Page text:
Estate planning essentially answers who and what questions. Who will be in charge when you are either to sick to act or have died, and what will happen to your assets. One of the top five questions clients pose during meetings is "can I name someone other than a family member?" Without hesitation, my answer is "yes, it is about taking control, name who is right for the job." What follows is a discussion of the skill set needed to be an agent under a power of attorney for health, or finance, or a personal representative for a will. However, before we get to that discussion I encourage you to pause and ask -- who is your family?
Asked to define family, I would say they are the people who share your life. They are there for celebrations, for mourning, and the mundane. On the other hand, relatives share your DNA or a branch on a family tree. Sometimes relatives can also be family, but not always. Before instinctively naming your brother or an aunt in a role, ask yourself -- are they family, or just a relative? If the later, look to someone who falls into the category of your family instead.
How do you tell the difference? Here are a few points to ponder -- what makes someone family, at least in my book:
- you have shared a meal together in the past year;
- after major surgery they have helped you with getting dressed and or transported home;
- if you have young children, they have spent time in that child's bedroom playing;
- you communicate with them in person, on the phone, or via email once a month. Facebook and other social media do not count;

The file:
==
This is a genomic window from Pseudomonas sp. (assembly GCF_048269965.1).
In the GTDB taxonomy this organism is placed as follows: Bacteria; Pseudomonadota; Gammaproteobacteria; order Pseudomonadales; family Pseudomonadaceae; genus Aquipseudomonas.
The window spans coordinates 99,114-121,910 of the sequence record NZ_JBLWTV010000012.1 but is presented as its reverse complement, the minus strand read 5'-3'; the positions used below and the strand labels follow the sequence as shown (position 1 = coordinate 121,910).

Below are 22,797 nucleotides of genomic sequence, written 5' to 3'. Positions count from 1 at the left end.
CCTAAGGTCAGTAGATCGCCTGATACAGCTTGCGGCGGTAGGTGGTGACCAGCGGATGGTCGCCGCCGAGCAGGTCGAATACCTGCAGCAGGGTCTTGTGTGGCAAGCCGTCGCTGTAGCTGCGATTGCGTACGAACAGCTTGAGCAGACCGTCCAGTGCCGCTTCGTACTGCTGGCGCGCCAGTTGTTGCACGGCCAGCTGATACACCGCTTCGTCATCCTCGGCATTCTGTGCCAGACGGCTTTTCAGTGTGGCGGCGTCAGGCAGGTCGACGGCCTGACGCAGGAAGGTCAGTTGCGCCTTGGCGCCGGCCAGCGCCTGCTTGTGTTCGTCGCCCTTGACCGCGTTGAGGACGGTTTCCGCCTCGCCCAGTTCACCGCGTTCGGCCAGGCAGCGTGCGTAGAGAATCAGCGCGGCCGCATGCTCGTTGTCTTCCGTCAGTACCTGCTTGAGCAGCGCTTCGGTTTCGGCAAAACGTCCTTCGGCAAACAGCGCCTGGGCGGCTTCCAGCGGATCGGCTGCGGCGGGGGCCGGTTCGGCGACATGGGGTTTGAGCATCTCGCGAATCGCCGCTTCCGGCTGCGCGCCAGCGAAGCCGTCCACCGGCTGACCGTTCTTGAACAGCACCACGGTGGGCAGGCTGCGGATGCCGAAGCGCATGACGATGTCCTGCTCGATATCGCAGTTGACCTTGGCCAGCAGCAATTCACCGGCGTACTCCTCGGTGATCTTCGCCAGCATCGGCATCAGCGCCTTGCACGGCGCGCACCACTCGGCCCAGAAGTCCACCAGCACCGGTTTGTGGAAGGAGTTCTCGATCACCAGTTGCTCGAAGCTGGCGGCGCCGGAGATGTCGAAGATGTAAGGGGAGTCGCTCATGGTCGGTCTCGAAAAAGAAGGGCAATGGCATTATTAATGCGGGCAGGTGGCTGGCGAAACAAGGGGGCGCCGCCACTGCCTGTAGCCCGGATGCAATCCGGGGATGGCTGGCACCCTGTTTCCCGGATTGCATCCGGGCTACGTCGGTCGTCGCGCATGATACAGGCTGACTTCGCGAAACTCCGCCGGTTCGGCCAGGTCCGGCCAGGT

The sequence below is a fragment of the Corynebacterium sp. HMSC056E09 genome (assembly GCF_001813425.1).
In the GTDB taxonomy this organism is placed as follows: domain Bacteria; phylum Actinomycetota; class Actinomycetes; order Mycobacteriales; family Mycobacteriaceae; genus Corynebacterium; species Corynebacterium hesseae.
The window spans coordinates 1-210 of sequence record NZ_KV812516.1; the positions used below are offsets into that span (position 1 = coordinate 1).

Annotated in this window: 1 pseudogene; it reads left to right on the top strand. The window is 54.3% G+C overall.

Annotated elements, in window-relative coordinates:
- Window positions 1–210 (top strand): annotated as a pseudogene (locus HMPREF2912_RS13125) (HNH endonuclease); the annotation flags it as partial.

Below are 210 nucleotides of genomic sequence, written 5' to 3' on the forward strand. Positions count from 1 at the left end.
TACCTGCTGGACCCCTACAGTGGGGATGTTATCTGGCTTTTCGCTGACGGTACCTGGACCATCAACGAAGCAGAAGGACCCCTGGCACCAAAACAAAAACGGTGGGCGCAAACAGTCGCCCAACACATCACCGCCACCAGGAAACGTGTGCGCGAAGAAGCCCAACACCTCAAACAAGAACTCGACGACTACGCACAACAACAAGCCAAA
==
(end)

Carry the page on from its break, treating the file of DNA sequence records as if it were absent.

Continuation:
- if you have a pet they have cuddled the animal or if not a pet person, shooed the critter away; or
- when life gives you a joy or sorrow, this is a person you reach out to to share.
It is my experience that far too many people equate relationships recognized in state statute as being the same as family. This week I will lean on my own advice -- it is one in which we will pay tribute to my mother, who's earthly life ended in February. Reminding myself to focus my energies and efforts on the family who walked by my side, sent words of support, dropped off meals, or watched our young children so I could have a few final hours at my mom's side. On the periphery will be relatives, sadly ones with requests harboring on the edge of being demands. They appear unable to understand that the phrase "the immediate family" is not a status automatically granted to those who share DNA or a last name, but rather to those who share a life. At least in my opinion.
Be well, and thank you for reading. Please remember, a blog is not legal advice -- seek the advice and counsel of an attorney licensed in your home state.